United States District Court, M.D. Florida, Tampa Division
Cliarlene Edwards Honeywell United States District Judge.
cause comes before the Court on the Report and Recommendation
of Magistrate Judge Mark A. Pizzo (Doc. 5). In the Report and
Recommendation, Magistrate Judge Pizzo recommends that the
(1) deny Plaintiff Darryl Schneider's request to proceed
in forma pauperis (Doc. 2); and
(2) dismiss Schneider's Complaint (Doc. 1).
filed Objections to the Report and Recommendation (Docs. 8
and 9). Upon consideration, the Court will overrule the
objections and approve the Magistrate Judge's Report and
pro se, Darryl Schneider (“Schneider”)
brings this civil rights action against Defendants, Circuit Judge
Bernard Silver and administrative personnel working for the
Thirteenth Judicial Circuit, alleging a violation of his due
process rights during his state case. Doc. 1. Ultimately,
Schneider's state complaint was dismissed with prejudice
because Judge Silver determined that Schneider's
assertions were either already adjudicated in probate court
or could have been raised in probate court. Id.
¶ 21. Schneider seeks to proceed in forma
pauperis. (Doc. 2).
STANDARD OF REVIEW
party makes a timely and specific objection to a Magistrate
Judge's Report and Recommendation, the district judge
“shall make a de novo determination of those
portions of the report or specified proposed findings or
recommendations to which objection is made.” 28 U.S.C.
§ 636(b)(1)(C); Jeffrey S. v. State Board of
Education of State of Georgia, 896 F.2d 507, 512 (11th
Cir. 1990). With regard to those portions of the Report and
Recommendation not objected to, the district judge applies a
clearly erroneous standard of review. See Gropp v. United
Airlines, Inc., 817 F.Supp. 1558, 1562 (M.D. Fla. 1993).
The district judge may accept, reject, or modify in whole or
in part, the Report and Recommendation of the Magistrate
Judge. Fed.R.Civ.P. 72. The district judge may also receive
further evidence or recommit the matter to the Magistrate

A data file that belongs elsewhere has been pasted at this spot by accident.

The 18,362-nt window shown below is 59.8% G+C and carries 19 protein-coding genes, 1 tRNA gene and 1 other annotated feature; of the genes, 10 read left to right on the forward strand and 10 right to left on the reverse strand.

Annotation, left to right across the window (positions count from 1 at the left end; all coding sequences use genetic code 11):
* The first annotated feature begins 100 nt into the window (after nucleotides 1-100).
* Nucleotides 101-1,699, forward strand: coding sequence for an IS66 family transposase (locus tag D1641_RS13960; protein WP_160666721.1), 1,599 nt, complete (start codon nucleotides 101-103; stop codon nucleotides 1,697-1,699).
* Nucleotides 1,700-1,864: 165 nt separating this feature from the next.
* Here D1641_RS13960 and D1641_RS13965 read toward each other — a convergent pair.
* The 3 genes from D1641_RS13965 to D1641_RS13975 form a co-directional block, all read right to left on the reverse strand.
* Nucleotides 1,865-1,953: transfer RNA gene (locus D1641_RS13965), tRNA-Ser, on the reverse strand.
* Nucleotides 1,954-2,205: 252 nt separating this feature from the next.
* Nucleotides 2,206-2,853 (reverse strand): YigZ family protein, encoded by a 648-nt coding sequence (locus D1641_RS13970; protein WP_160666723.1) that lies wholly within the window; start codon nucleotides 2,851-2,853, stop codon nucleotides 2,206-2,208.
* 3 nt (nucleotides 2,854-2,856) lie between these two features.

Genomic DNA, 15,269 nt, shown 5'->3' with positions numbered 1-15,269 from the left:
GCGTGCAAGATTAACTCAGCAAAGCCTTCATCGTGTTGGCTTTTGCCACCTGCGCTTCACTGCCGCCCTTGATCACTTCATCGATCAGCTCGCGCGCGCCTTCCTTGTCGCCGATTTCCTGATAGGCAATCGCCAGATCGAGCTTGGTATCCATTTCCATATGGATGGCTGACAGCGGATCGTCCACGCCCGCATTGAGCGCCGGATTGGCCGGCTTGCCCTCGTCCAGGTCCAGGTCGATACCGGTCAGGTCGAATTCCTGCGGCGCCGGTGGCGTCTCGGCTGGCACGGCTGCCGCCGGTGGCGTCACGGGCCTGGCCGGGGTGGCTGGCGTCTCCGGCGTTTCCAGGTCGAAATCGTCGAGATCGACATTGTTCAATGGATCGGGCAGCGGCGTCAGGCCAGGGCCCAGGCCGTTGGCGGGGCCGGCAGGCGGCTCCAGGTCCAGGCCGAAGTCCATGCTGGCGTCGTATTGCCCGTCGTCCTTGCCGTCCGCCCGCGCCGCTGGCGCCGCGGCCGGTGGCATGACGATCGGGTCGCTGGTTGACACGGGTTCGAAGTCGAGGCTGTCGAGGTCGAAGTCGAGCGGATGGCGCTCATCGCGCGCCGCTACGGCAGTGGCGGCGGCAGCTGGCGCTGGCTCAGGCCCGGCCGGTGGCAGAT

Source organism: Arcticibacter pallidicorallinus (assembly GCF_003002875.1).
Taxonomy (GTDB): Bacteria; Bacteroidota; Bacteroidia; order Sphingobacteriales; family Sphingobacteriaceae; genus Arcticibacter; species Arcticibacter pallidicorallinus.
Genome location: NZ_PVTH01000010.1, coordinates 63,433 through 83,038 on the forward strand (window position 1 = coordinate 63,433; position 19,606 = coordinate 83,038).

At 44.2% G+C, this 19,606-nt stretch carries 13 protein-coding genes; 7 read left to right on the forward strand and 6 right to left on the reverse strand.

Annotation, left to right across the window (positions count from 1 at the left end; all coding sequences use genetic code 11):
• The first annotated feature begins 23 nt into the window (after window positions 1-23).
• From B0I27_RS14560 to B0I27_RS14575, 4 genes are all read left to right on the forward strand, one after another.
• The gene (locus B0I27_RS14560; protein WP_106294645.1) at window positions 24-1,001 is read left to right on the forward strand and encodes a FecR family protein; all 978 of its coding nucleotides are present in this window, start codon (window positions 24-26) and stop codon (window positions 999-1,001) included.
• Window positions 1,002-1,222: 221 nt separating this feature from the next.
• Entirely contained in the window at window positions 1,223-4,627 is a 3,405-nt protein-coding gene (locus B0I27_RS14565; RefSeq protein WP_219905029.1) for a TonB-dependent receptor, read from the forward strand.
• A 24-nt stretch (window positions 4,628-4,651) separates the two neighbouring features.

Judge with further instructions. Id.
district court must dismiss an in forma pauperis
complaint at any time if it determines the action is
“frivolous or malicious” or “fails to state
a claim on which relief may be granted.” 28 U.S.C.
§ 1915(e)(2)(B). Dismissal for failure to state a claim
is appropriate if the facts, as pleaded, fail to state a
claim for relief that is “plausible on its face.”
Ashcroft v. Iqbal, 556 U.S. 662, 678 (2009).
Furthermore, an action is frivolous where the allegations are
“clearly baseless, ” “fanciful, ”
“delusional, ” or without arguable basis either
in law or fact. Denton v. Hernandez, 504 U.S. 25,
31-33 (1992); Neitzke v. Williams, 490 U.S. 319,
324-29 (1989). Accordingly, where a district court determines
from the face of the complaint that the factual allegations
are clearly baseless or the legal theories are indisputably
without merit, the court may conclude a case has little or no
chance of success and dismiss the complaint before service of
process. Carroll v. Gross, 984 F.2d 392, 393 (11th
Cir. 1993) (per curiam).
doctrine of judicial immunity protects judges and their staff
from damages for acts taken while they are acting in their
judicial capacity. Bolin v. Story, 225 F.3d 1234,
1239 (11th Cir. 2000); Jallali v. Florida, 404 F.
App'x 455, 456 (11th Cir. 2010) (noting that immunity
extended to law clerk). Judicial immunity “applies even
when the judge's acts are in error, malicious, or were in
excess of his or her jurisdiction.” Bolin, 225
F.3d at 1239. The immunity fails to apply only when a judge
acts “in clear absence of all jurisdiction.”
Magistrate Judge Pizzo recommended denial of Schneider's
request to proceed in forma pauperis and dismissal
of his Complaint because Plaintiff's allegations pertain
to actions that were taken while Judge Silver was acting in
his judicial capacity. Plaintiff's objections dispute
this finding and contend that Defendant Silver's actions
overstepped his bounds as a judge, made trouble for him and
violated his Fourteenth Amendment due process rights.
See Docs. 8 and 9. Plaintiff also contends that
Magistrate Judge Pizzo was biased and/or discriminatory in
his report and recommendation. Id.
careful consideration, the Court agrees with Magistrate Judge
Pizzo and finds that Schneider failed to state a claim upon
which relief may be granted because Judge Silver's
actions fall within the doctrine of judicial immunity. As
Magistrate Judge Pizzo correctly concluded, Judge Silver
acted in his judicial capacity when he executed an order
requiring Schneider to cease telephonic communications with
his office and when he ordered the dismissal of
Schneider's claims with prejudice. Indeed, all of
Schneider's allegations that form the ...